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    NewsDrought kills nearly 1.5 million cattle in Ethiopia

    Drought kills nearly 1.5 million cattle in Ethiopia

    Date:

    Prolonged drought following three consecutive failed rainy seasons since late 2020 has killed nearly 1.5 million livestock in the Oromia, Somali and southern part of Ethiopia, the latest report from the United Nations Population Fund (UNFPA) has indicated.

    According to the March 2022 situation report of UNFPA published on April 14, 2022, an estimated 25.9 million people in Ethiopia are in need of humanitarian aid and 4.2 million were internally displaced by the end of 2021.

    The drought that is ravaging the Horn of Africa is having an impact on Ethiopia’s south and southeast, a lowland area with a large pastoralist community.

    According to UNFPA, the drought has affected 6.8 million people living in these areas since the end of 2020. Communities in the affected areas rely heavily on cattle, which died off in large numbers.

    The drought is jeopardizing pastoralists’ fragile livelihoods and worsening food insecurity and malnutrition, eroding coping strategies for the most vulnerable, the report asserts.

    Oromia regional state’s Borena zone, alongside Somali region, is one of the areas that are highly impacted by the drought. The situation in Borena zone is becoming more severe from time to time, as rainfall in March was very low, and aid is not reaching the area. In the middle of March, rainfall in Borena had only managed to cover a few woredas in the zone, providing only a small amount of moisture to the land.

    The amount of rainfall in March was too small to be stored in reservoirs or insufficient for animal feed to grow on. According to the zone’s agriculture bureau, the rain has stopped, leaving a parched landscape.

    According to Kassim Guyo (PhD), head of the zonal livestock development office, the number of livestock dying because of the drought has risen to more than 672,000, while the number of at-risk cattle has increased to half a million.

    Even though more than 500,000 people out of the 1.4 million people living in the area require assistance, the aid reaching the area is insufficient to meet the demand. By the end of March, the zone’s health bureau had identified 46,000 people at various stages of malnutrition. According to Molu Dima, deputy head of the zone’s health bureau, 1,406 children under the age of five have been suffering from acute malnutrition and are being treated in hospitals.

    Due to World Food Program (WFP) supply disruption, 16,401 children have been diagnosed with moderate acute malnutrition, but the majority of them are not receiving proper treatments to help them recover from malnutrition.

    The health bureau is also not satisfied with the assistance supplied so far to those who are lucky enough to get it. Molu said that because there is scant food available in pastoralist households, the food supplied to one malnourished person will also be a meal for its family members.

    “We recommend that general food distribution be rolled out to all of them,” Molu said, “but we aren’t even getting what is needed for those who are severely affected.”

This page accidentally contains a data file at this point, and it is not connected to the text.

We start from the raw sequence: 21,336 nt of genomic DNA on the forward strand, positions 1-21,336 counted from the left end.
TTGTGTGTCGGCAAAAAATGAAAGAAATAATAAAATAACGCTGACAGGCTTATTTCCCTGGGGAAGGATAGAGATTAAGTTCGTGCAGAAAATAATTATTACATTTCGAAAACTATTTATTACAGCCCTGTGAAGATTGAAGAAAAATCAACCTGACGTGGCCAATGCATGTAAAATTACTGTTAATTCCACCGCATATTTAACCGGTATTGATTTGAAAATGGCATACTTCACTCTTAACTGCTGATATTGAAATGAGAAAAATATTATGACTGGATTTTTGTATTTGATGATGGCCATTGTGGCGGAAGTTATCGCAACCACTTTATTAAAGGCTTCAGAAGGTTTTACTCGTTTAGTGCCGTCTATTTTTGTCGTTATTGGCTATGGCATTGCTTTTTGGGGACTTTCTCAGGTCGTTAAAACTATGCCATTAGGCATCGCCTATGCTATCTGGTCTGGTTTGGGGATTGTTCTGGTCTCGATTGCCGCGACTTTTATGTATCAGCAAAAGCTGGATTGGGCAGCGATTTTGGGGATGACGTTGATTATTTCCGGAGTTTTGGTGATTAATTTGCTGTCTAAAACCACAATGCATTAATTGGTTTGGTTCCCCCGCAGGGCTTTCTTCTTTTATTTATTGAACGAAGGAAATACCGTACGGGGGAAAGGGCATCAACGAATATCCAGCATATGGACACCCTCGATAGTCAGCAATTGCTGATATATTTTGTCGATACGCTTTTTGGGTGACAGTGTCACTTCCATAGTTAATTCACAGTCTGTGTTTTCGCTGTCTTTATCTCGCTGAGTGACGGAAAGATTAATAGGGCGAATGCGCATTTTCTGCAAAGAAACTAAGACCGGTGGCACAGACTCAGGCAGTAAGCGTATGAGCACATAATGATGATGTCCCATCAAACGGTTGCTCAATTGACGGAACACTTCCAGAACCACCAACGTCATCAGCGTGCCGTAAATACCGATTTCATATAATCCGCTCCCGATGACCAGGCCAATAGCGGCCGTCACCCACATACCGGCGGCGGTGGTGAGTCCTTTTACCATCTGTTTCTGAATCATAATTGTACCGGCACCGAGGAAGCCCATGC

Borena’s more than six million livestock are also being put to the test due to a lack of assistance. The zone’s livestock development office stated at the beginning of the drought that 3.1 billion birr is needed to address the problem until March 2022. However, as of the end of March, it had only obtained a very small percentage of that, according to Kassim (PhD).

    The bureau asked for five million bales of grass but only received 11 percent of it. Furthermore, the amount of medicine acquired is 15 percent of what is needed. The zone is still requesting assistance to meet its vastly increased needs.

    “Right now, the government, aid organizations, and wealthy individuals are all exhausted. For about a month, no aid has arrived in the area,” he stated.

    Molu Dima noted, “what worries us now is that more people are becoming malnourished while we are dealing with earlier emergencies,” adding that, “the food aid we are currently distributing for malnourished people is not even fully packaged.”

    Even though lack of assistance is worsening the situation in the areas affected by the drought, the lack of rainfall seems not to be resolved any time soon. According to Chali Debele, meteorological forecast and early warning director  with the National Metrology Agency, even though the remaining two months of the Belg season, which lasts from February to May, might be rainy, the amount will be average or below average. The expected rain in the next two months will be a relief to get drinking water for livestock in the areas. However, the moisture from the rainfall will not be able to grow grass for cattle in the area, which in turn will lead to more of them perishing.

    IGAD’s Climate Prediction and Applications Centre (ICPAC) indicates that the first month of the March to May (MAM) 2022 season was particularly dry. Overall, the region recorded higher temperatures and below-normal rainfall. As forecasted, should the rains fail for a fourth consecutive season, Ethiopia, Kenya and Somalia would go through a severe drought not experienced in the last 40 years.

    “The March, April, May rains are crucial for the region and, sadly, we are looking at not just three, but potentially four consecutive failed seasons,” Workneh Gebeyehu (PhD), IGAD’s executive secretary, said.

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